While in session, students started asking the clients if the pressure being applied was the number they picked. If it was not, the client could easily direct the student to the desired depth simply by giving them another number.
My students were shocked to learn what they thought was enough pressure was nowhere near what many clients wanted; often what they thought was controlled pressure was too heavy. This simple scale quickly taught students how to fine-tune their pressure. Our clinic clients responded beautifully, earning us a full schedule and rebooking weeks in advance shortly after implementation of the scale.
However, something even greater occurred from using this pressure scale.
What the Numbers Taught Us
The numbers on that scale began to teach us when a client was afraid of pressure or frustrated with a lack of pressure so the therapist could design a more proactive approach to the session.
For most sessions, a typical request was somewhere between a 5, 6 or 7 pressure level. These clients were easy to work with and the pressure was simple to refine for their expectations.
When we asked the shoulder-rubbing question and a client requested pressure either below 5 or above 7, there was typically an emotion behind the request that needed to be addressed before the massage could become what the client wanted it to be.
When a client wanted something below 5, such as a pressure level of 2 or 3, the client was telling us they had a fear of being hurt or possibly were afraid of the unknown, such as a first-time massage client. This client was attempting to control the situation through less pressure to be safe. If the student gave them the lowered pressure, the client was unsatisfied because the pressure did not meet their expectation of how they thought they would feel afterward. This left the students confused because while they did what the clients asked, the clients seemed unsatisfied and didn’t reschedule.
On the opposite end of the spectrum, if pressure requests were above 7, such as 8, 9 and 10, the client was telling us their pressure needs so far had been unmet. They wanted deep pressure or felt deeper pressure would create the change their muscles needed, and they had not found the relief they sought.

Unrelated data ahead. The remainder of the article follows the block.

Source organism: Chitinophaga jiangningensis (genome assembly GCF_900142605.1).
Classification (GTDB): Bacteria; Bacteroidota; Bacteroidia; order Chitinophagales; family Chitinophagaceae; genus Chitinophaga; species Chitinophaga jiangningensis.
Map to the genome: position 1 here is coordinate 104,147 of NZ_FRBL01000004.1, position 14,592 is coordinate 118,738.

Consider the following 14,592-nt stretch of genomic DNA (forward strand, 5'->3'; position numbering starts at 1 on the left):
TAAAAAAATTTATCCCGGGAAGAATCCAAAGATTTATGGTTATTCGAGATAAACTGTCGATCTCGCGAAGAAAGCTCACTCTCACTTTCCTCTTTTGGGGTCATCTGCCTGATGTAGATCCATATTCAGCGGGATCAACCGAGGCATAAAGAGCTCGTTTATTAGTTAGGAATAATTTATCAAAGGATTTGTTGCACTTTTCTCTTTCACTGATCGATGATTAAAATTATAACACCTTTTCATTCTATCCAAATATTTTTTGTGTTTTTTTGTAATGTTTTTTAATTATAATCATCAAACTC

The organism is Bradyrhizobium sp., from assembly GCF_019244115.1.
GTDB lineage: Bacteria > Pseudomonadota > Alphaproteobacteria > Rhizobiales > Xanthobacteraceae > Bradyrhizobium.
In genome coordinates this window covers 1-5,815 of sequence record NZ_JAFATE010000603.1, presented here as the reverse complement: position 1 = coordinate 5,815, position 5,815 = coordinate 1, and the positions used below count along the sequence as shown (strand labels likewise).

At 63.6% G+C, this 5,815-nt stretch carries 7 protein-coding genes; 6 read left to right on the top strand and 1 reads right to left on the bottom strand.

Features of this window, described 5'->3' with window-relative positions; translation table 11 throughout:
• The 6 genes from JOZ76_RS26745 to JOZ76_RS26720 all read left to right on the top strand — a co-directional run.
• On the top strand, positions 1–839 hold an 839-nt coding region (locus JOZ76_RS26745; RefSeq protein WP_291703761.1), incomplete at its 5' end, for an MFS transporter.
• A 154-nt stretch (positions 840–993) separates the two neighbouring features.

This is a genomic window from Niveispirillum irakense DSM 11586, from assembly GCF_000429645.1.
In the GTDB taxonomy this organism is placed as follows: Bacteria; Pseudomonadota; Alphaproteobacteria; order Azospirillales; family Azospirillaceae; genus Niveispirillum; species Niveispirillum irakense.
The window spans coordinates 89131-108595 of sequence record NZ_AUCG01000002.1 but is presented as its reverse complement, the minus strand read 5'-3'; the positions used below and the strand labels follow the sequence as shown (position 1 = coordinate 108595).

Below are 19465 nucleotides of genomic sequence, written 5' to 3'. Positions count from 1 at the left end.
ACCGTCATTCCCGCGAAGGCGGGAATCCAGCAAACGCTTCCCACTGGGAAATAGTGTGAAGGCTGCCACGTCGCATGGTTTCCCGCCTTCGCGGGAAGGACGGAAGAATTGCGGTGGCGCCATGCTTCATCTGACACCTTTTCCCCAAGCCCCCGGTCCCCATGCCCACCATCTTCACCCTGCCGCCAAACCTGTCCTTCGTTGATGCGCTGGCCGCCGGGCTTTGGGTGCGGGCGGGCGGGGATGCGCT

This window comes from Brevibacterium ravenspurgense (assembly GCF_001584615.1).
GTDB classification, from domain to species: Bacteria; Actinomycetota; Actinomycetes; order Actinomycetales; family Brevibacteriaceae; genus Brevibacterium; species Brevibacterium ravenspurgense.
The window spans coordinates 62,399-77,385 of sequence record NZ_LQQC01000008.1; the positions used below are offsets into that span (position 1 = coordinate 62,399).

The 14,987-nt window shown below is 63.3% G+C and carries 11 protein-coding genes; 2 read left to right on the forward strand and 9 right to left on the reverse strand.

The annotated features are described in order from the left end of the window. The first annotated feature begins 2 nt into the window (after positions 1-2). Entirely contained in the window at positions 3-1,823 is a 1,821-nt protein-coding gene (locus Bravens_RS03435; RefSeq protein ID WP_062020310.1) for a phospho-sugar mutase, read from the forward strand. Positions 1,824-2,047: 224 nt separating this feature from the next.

This client would ask for more pressure than they actually needed. If a student offered this deeper pressure, many times the massage was uncomfortable, and the client would leave feeling overworked with possibly more pain. The client did not receive what they were expecting in this situation either. Clients left feeling unsatisfied, with the student confused again.
I taught students it was our responsibility to realign each client’s expectations to a 5, 6 or 7, to let the client experience different depths and decide what they truly want. During the session the students would try out different pressures, ask the client what level that was to them and then ask what level they actually wanted. Most confirmed they did want a 5, 6 or 7 pressure and when using the numbered scale could direct the therapist to back off or press a little harder, knowing they were at the perfect pressure when the number was correct.
The Power of Correct Pressure
This pressure scale has been such an empowering teaching tool for massage students and professionals. As a continuing education provider, I have found it rewarding to observe how this scale quickly teaches a skill I believe otherwise takes most therapists a few thousand massages to figure out.
When you learn to apply refined, correct pressure for each person’s unique needs, you have created the greatest potential for a repeat client. When you know how to meet clients’ perfect pressure expectations, they will come back to you.
About the Author
Amy Bradley Radford, LMT, BCTMB, has been a massage therapist and educator for more than 30 years. She is the owner of Massage Business Methods and the developer of PPS (Pain Patterns and Solutions) Seminars CE courses and an NCBTMB Approved CE Provider.